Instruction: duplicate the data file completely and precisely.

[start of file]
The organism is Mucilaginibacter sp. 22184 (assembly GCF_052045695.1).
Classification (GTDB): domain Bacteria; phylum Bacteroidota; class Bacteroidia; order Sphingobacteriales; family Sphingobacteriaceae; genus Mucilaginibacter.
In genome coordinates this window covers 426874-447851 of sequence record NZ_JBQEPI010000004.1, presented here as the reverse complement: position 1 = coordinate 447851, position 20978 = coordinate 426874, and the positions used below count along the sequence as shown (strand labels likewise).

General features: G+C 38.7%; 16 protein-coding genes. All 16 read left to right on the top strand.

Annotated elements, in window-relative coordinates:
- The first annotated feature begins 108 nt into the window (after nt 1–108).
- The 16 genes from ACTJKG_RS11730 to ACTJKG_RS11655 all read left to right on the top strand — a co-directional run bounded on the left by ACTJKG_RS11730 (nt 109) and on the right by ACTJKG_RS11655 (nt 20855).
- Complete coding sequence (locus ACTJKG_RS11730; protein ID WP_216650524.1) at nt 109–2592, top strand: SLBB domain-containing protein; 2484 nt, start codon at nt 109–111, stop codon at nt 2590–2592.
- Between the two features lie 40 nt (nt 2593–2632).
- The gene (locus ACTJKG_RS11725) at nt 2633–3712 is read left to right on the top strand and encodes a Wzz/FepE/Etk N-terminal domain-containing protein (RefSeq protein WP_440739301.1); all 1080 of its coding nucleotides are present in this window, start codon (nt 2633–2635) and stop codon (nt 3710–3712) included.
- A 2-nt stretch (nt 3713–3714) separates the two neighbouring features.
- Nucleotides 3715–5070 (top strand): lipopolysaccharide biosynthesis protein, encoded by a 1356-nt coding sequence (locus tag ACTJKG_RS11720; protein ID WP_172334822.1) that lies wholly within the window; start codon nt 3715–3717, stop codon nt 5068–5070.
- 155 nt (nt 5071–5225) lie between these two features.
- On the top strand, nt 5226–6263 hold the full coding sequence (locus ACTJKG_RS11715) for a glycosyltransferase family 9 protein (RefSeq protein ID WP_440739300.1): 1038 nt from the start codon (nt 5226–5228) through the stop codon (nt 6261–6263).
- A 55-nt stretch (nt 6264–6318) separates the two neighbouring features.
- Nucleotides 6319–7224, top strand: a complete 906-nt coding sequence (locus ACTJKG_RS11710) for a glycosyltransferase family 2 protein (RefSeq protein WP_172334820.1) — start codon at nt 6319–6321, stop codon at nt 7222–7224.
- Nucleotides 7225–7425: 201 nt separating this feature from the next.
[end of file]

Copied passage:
The organism is Mucilaginibacter sp. 22184 (assembly GCF_052045695.1).
Classification (GTDB): domain Bacteria; phylum Bacteroidota; class Bacteroidia; order Sphingobacteriales; family Sphingobacteriaceae; genus Mucilaginibacter.
In genome coordinates this window covers 426874-447851 of sequence record NZ_JBQEPI010000004.1, presented here as the reverse complement: position 1 = coordinate 447851, position 20978 = coordinate 426874, and the positions used below count along the sequence as shown (strand labels likewise).

General features: G+C 38.7%; 16 protein-coding genes. All 16 read left to right on the top strand.

Annotated elements, in window-relative coordinates:
- The first annotated feature begins 108 nt into the window (after nt 1–108).
- The 16 genes from ACTJKG_RS11730 to ACTJKG_RS11655 all read left to right on the top strand — a co-directional run bounded on the left by ACTJKG_RS11730 (nt 109) and on the right by ACTJKG_RS11655 (nt 20855).
- Complete coding sequence (locus ACTJKG_RS11730; protein ID WP_216650524.1) at nt 109–2592, top strand: SLBB domain-containing protein; 2484 nt, start codon at nt 109–111, stop codon at nt 2590–2592.
- Between the two features lie 40 nt (nt 2593–2632).
- The gene (locus ACTJKG_RS11725) at nt 2633–3712 is read left to right on the top strand and encodes a Wzz/FepE/Etk N-terminal domain-containing protein (RefSeq protein WP_440739301.1); all 1080 of its coding nucleotides are present in this window, start codon (nt 2633–2635) and stop codon (nt 3710–3712) included.
- A 2-nt stretch (nt 3713–3714) separates the two neighbouring features.
- Nucleotides 3715–5070 (top strand): lipopolysaccharide biosynthesis protein, encoded by a 1356-nt coding sequence (locus tag ACTJKG_RS11720; protein ID WP_172334822.1) that lies wholly within the window; start codon nt 3715–3717, stop codon nt 5068–5070.
- 155 nt (nt 5071–5225) lie between these two features.
- On the top strand, nt 5226–6263 hold the full coding sequence (locus ACTJKG_RS11715) for a glycosyltransferase family 9 protein (RefSeq protein ID WP_440739300.1): 1038 nt from the start codon (nt 5226–5228) through the stop codon (nt 6261–6263).
- A 55-nt stretch (nt 6264–6318) separates the two neighbouring features.
- Nucleotides 6319–7224, top strand: a complete 906-nt coding sequence (locus ACTJKG_RS11710) for a glycosyltransferase family 2 protein (RefSeq protein WP_172334820.1) — start codon at nt 6319–6321, stop codon at nt 7222–7224.
- Nucleotides 7225–7425: 201 nt separating this feature from the next.